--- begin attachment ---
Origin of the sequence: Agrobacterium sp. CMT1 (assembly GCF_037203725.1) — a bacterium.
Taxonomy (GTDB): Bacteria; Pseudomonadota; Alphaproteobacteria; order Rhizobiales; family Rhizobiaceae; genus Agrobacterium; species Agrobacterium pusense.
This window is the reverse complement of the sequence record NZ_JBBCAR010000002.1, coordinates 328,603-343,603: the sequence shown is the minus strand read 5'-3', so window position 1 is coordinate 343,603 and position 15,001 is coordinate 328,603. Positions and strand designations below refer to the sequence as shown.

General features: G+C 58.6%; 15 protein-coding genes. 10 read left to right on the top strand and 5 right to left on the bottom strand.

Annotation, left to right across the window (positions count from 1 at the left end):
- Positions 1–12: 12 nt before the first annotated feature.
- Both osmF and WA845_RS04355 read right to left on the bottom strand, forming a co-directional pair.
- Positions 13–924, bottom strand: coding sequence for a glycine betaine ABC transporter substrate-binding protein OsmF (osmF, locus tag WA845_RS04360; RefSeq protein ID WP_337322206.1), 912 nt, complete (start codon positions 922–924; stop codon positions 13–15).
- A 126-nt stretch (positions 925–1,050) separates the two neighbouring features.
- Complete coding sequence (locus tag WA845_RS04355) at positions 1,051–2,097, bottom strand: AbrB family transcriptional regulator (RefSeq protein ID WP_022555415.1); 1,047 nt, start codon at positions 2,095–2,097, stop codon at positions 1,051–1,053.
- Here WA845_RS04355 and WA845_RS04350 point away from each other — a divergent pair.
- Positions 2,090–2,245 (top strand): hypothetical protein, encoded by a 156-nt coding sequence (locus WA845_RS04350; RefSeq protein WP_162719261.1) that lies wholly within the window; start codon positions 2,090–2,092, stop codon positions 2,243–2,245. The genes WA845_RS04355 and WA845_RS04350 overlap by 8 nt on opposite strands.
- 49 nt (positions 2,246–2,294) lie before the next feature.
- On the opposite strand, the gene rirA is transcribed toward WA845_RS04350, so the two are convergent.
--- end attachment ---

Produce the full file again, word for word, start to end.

Origin of the sequence: Agrobacterium sp. CMT1 (assembly GCF_037203725.1) — a bacterium.
Taxonomy (GTDB): Bacteria; Pseudomonadota; Alphaproteobacteria; order Rhizobiales; family Rhizobiaceae; genus Agrobacterium; species Agrobacterium pusense.
This window is the reverse complement of the sequence record NZ_JBBCAR010000002.1, coordinates 328,603-343,603: the sequence shown is the minus strand read 5'-3', so window position 1 is coordinate 343,603 and position 15,001 is coordinate 328,603. Positions and strand designations below refer to the sequence as shown.

General features: G+C 58.6%; 15 protein-coding genes. 10 read left to right on the top strand and 5 right to left on the bottom strand.

Annotation, left to right across the window (positions count from 1 at the left end):
- Positions 1–12: 12 nt before the first annotated feature.
- Both osmF and WA845_RS04355 read right to left on the bottom strand, forming a co-directional pair.
- Positions 13–924, bottom strand: coding sequence for a glycine betaine ABC transporter substrate-binding protein OsmF (osmF, locus tag WA845_RS04360; RefSeq protein ID WP_337322206.1), 912 nt, complete (start codon positions 922–924; stop codon positions 13–15).
- A 126-nt stretch (positions 925–1,050) separates the two neighbouring features.
- Complete coding sequence (locus tag WA845_RS04355) at positions 1,051–2,097, bottom strand: AbrB family transcriptional regulator (RefSeq protein ID WP_022555415.1); 1,047 nt, start codon at positions 2,095–2,097, stop codon at positions 1,051–1,053.
- Here WA845_RS04355 and WA845_RS04350 point away from each other — a divergent pair.
- Positions 2,090–2,245 (top strand): hypothetical protein, encoded by a 156-nt coding sequence (locus WA845_RS04350; RefSeq protein WP_162719261.1) that lies wholly within the window; start codon positions 2,090–2,092, stop codon positions 2,243–2,245. The genes WA845_RS04355 and WA845_RS04350 overlap by 8 nt on opposite strands.
- 49 nt (positions 2,246–2,294) lie before the next feature.
- On the opposite strand, the gene rirA is transcribed toward WA845_RS04350, so the two are convergent.